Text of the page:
Infrared thermometers fail the test for children with fever

FRESH evidence has cast doubt on the accuracy of tympanic and infrared skin thermometers when used to detect fever in young children.

An Italian study comparing two types of infrared skin thermometers with axillary measurement using a digital clinical thermometer found the infrared type overestimated patients’ temperature in more than half of all measurements.

The emergency department study of 356 children, aged 13 to 31 months, found infrared thermometers showed a high specificity but a low sensitivity in detecting the 49 children with fever.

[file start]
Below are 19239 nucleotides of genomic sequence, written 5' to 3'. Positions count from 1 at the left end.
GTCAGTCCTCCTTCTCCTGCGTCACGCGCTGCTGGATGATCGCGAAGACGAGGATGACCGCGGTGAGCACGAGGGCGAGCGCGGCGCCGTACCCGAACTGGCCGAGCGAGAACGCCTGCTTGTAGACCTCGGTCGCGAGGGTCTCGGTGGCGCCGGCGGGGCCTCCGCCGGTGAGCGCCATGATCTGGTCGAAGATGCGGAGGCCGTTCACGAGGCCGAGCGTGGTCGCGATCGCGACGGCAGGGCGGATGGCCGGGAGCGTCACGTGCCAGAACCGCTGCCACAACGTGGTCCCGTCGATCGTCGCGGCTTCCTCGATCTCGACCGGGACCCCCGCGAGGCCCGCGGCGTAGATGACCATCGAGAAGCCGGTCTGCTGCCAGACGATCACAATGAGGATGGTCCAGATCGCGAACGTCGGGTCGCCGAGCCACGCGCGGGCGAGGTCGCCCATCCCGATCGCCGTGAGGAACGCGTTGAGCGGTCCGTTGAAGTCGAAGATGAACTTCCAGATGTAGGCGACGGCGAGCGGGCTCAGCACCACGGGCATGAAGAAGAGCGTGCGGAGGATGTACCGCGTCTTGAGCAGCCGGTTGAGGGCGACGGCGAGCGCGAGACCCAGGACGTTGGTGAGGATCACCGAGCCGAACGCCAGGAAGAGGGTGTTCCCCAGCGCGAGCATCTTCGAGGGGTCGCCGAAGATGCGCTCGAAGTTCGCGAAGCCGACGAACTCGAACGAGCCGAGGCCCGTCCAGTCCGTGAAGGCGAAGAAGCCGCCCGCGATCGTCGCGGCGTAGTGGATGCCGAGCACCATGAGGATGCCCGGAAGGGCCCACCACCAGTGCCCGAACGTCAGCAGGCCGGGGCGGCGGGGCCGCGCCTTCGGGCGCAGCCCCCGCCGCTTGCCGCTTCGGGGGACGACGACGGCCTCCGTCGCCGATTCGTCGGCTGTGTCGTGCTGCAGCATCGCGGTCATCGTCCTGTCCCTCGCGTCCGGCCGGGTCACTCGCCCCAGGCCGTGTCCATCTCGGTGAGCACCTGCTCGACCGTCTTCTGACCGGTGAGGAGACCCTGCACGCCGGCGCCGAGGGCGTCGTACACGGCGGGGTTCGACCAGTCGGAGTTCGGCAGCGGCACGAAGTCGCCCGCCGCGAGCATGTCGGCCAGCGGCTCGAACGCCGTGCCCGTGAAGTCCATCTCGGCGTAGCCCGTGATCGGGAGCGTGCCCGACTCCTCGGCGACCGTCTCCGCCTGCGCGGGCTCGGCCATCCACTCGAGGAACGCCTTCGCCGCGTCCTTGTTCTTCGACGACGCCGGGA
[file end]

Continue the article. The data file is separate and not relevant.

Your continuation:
The results suggested the thermometers “cannot replace traditional thermometers as gold standard for detecting fever in children”, the authors wrote in a letter to Archives of Diseases in Childhood.

The comment follows the first study of tympanic thermometers in a general paediatric population, published last year, which also found them “unacceptable”.

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